Seattle man accused of traveling to Boston, trying to kidnap Mass. girl he met online

BOSTON (WHDH) - A Seattle man is facing criminal charges after officials say he traveled to Boston last month and tried to drive home with a 14-year-old Fall River girl he met online after serving more than 10 years behind bars for manslaughter.

Jabarie Phillips, 41, was charged Wednesday in Boston federal court with one count of sexual exploitation of children, United States Attorney Andrew E. Lelling announced.

Phillips allegedly began communicating with the girl on Facebook in April after posting that he was just released from prison after “doing a 12-year bid” and that he was “looking to find a good time.”

It’s alleged that Phillips repeatedly asked the girl to take sexually explicit videos and photos of herself for him to view.

In a Facebook conversation prior to the meeting, Phillips made it clear that the girl’s young age was not a concern to him, according to a court affidavit. The girl allegedly said in one message, “Are you hearing yourself you got out the joint after doing 12 years… U tryna do 12 more?”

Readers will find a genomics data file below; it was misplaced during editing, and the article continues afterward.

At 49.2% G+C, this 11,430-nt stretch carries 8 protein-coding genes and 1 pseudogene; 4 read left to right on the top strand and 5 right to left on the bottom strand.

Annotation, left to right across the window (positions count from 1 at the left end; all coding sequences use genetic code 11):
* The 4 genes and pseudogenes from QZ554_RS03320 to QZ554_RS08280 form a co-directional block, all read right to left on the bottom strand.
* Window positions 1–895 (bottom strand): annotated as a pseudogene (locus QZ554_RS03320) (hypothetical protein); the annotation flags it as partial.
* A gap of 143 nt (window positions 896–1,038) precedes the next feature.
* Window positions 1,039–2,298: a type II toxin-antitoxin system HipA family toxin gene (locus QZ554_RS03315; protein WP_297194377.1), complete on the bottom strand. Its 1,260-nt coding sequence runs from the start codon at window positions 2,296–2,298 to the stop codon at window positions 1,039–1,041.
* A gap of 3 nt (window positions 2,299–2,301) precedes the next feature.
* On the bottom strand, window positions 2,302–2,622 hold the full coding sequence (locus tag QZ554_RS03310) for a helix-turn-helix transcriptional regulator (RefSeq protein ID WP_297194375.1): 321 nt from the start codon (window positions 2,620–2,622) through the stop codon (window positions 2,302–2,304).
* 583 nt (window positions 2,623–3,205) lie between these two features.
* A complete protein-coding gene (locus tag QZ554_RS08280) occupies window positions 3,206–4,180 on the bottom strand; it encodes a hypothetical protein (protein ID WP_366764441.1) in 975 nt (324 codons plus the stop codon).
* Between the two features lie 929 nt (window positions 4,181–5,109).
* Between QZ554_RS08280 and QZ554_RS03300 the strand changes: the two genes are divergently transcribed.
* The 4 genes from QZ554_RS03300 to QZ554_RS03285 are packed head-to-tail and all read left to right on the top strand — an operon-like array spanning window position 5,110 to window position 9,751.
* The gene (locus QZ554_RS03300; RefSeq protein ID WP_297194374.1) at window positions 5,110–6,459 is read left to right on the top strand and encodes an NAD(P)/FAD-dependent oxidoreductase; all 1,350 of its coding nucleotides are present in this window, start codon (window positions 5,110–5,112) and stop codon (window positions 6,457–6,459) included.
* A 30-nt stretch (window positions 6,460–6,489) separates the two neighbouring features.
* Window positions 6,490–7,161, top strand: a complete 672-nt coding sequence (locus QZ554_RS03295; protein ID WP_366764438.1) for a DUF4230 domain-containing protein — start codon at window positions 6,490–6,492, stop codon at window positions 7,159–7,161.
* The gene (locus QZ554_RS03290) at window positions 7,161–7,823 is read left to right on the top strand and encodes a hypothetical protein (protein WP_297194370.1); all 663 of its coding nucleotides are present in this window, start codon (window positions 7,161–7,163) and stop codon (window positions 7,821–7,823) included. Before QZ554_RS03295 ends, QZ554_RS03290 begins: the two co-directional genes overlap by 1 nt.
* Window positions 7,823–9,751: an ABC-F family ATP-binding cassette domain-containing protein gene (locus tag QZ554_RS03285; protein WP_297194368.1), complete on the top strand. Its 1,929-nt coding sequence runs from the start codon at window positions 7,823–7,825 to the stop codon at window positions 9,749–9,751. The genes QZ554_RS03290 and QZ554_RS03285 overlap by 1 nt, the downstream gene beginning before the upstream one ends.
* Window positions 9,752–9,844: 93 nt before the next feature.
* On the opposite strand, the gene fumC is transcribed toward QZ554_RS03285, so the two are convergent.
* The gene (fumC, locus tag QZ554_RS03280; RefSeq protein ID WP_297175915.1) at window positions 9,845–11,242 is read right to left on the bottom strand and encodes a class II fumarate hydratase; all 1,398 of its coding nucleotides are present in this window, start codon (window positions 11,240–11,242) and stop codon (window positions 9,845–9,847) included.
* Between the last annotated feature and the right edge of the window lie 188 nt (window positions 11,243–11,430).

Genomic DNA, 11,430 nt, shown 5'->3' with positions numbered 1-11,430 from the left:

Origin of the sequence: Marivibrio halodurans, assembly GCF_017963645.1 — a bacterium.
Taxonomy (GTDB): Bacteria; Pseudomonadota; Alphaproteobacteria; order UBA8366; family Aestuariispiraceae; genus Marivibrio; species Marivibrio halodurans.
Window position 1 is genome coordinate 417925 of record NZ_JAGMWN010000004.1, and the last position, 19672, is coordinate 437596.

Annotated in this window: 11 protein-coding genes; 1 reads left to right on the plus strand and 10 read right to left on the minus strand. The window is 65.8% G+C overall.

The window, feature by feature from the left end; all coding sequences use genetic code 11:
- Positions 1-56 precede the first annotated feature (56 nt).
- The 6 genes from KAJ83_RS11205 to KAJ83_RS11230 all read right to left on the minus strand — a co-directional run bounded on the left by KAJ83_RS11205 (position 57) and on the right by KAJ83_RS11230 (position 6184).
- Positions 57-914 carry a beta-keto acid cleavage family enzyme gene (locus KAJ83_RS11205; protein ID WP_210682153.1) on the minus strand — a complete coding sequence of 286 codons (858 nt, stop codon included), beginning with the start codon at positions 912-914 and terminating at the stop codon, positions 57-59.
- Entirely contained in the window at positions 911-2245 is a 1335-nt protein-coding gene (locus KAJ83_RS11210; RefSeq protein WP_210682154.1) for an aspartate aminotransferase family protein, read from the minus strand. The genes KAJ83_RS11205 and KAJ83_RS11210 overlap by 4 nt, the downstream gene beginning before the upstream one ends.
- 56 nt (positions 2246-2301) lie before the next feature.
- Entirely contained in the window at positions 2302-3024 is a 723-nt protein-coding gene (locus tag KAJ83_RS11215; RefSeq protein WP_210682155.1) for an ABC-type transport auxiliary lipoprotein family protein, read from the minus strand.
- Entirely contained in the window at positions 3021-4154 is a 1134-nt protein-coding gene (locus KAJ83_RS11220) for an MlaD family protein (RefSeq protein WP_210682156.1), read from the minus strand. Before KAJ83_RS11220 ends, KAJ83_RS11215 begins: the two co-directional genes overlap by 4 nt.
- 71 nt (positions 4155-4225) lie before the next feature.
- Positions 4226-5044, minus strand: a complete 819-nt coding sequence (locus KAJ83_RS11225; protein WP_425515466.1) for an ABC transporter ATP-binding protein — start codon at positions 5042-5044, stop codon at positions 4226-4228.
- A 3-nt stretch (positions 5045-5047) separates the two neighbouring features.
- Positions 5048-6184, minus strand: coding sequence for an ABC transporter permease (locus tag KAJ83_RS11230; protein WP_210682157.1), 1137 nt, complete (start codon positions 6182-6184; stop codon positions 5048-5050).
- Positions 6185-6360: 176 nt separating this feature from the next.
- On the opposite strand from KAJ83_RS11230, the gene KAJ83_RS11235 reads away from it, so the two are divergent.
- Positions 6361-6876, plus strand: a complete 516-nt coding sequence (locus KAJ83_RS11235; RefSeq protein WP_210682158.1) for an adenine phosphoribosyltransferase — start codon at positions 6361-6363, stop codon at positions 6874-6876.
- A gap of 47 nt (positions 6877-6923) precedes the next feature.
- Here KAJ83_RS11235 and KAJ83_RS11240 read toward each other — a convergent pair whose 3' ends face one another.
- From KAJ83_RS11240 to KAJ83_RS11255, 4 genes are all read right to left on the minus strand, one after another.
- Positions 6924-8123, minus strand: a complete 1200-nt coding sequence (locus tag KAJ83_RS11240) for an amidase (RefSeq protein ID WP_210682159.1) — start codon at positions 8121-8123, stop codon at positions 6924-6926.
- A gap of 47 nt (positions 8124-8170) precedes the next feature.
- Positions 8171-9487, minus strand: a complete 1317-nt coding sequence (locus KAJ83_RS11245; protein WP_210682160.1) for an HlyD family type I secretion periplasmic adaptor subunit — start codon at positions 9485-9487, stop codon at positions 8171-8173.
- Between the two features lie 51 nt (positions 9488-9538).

Investigators say the girl told Phillips she had issues with her family, to which he allegedly responded: “If you run away let me know we can take this show on the road I need a partner in crime.”

The girl later took an Uber from Fall River to meet Phillips at Logan Airport, where they then traveled to South Station to catch a bus to Seattle on May 1, the affidavit said.

Phillips was arrested in Minneapolis on May 3 on two warrants, one out of Washington State for probation violation and the other out of Massachusetts for kidnapping, after the victim’s mother reported her missing.

Video surveillance obtained from Boston Logan Airport showed a minor embracing a black man, who was later identified as Phillips through a Facebook photo.

After Phillips was taken into custody, the girl told police that she had engaged in sex acts while on the bus, the affidavit said.

Phillips faces a mandatory minimum sentence of 15 years and up to 30 years in prison, a minimum of five years and up to a lifetime of supervised release, and a fine of $250,000.

An investigation is ongoing.

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